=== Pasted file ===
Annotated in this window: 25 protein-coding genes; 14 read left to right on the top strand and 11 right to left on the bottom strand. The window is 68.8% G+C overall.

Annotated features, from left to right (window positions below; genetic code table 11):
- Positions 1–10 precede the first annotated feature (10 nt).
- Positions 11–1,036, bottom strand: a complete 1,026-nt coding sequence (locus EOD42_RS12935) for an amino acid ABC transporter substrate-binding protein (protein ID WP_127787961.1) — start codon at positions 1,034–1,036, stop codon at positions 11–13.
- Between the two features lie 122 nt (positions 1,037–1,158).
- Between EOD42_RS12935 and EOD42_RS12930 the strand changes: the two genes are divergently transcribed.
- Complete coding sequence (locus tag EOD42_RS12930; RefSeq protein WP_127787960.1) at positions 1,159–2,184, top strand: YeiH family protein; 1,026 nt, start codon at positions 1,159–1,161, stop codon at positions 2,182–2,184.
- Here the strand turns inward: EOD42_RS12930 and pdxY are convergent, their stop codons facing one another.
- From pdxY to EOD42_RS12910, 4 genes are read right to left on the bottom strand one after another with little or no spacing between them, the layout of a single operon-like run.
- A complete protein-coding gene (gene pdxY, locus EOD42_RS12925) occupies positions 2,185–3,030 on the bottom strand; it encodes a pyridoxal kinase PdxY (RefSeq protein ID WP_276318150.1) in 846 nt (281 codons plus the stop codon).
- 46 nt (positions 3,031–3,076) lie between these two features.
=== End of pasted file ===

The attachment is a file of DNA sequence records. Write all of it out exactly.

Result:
Annotated in this window: 25 protein-coding genes; 14 read left to right on the top strand and 11 right to left on the bottom strand. The window is 68.8% G+C overall.

Annotated features, from left to right (window positions below; genetic code table 11):
- Positions 1–10 precede the first annotated feature (10 nt).
- Positions 11–1,036, bottom strand: a complete 1,026-nt coding sequence (locus EOD42_RS12935) for an amino acid ABC transporter substrate-binding protein (protein ID WP_127787961.1) — start codon at positions 1,034–1,036, stop codon at positions 11–13.
- Between the two features lie 122 nt (positions 1,037–1,158).
- Between EOD42_RS12935 and EOD42_RS12930 the strand changes: the two genes are divergently transcribed.
- Complete coding sequence (locus tag EOD42_RS12930; RefSeq protein WP_127787960.1) at positions 1,159–2,184, top strand: YeiH family protein; 1,026 nt, start codon at positions 1,159–1,161, stop codon at positions 2,182–2,184.
- Here the strand turns inward: EOD42_RS12930 and pdxY are convergent, their stop codons facing one another.
- From pdxY to EOD42_RS12910, 4 genes are read right to left on the bottom strand one after another with little or no spacing between them, the layout of a single operon-like run.
- A complete protein-coding gene (gene pdxY, locus EOD42_RS12925) occupies positions 2,185–3,030 on the bottom strand; it encodes a pyridoxal kinase PdxY (RefSeq protein ID WP_276318150.1) in 846 nt (281 codons plus the stop codon).
- 46 nt (positions 3,031–3,076) lie between these two features.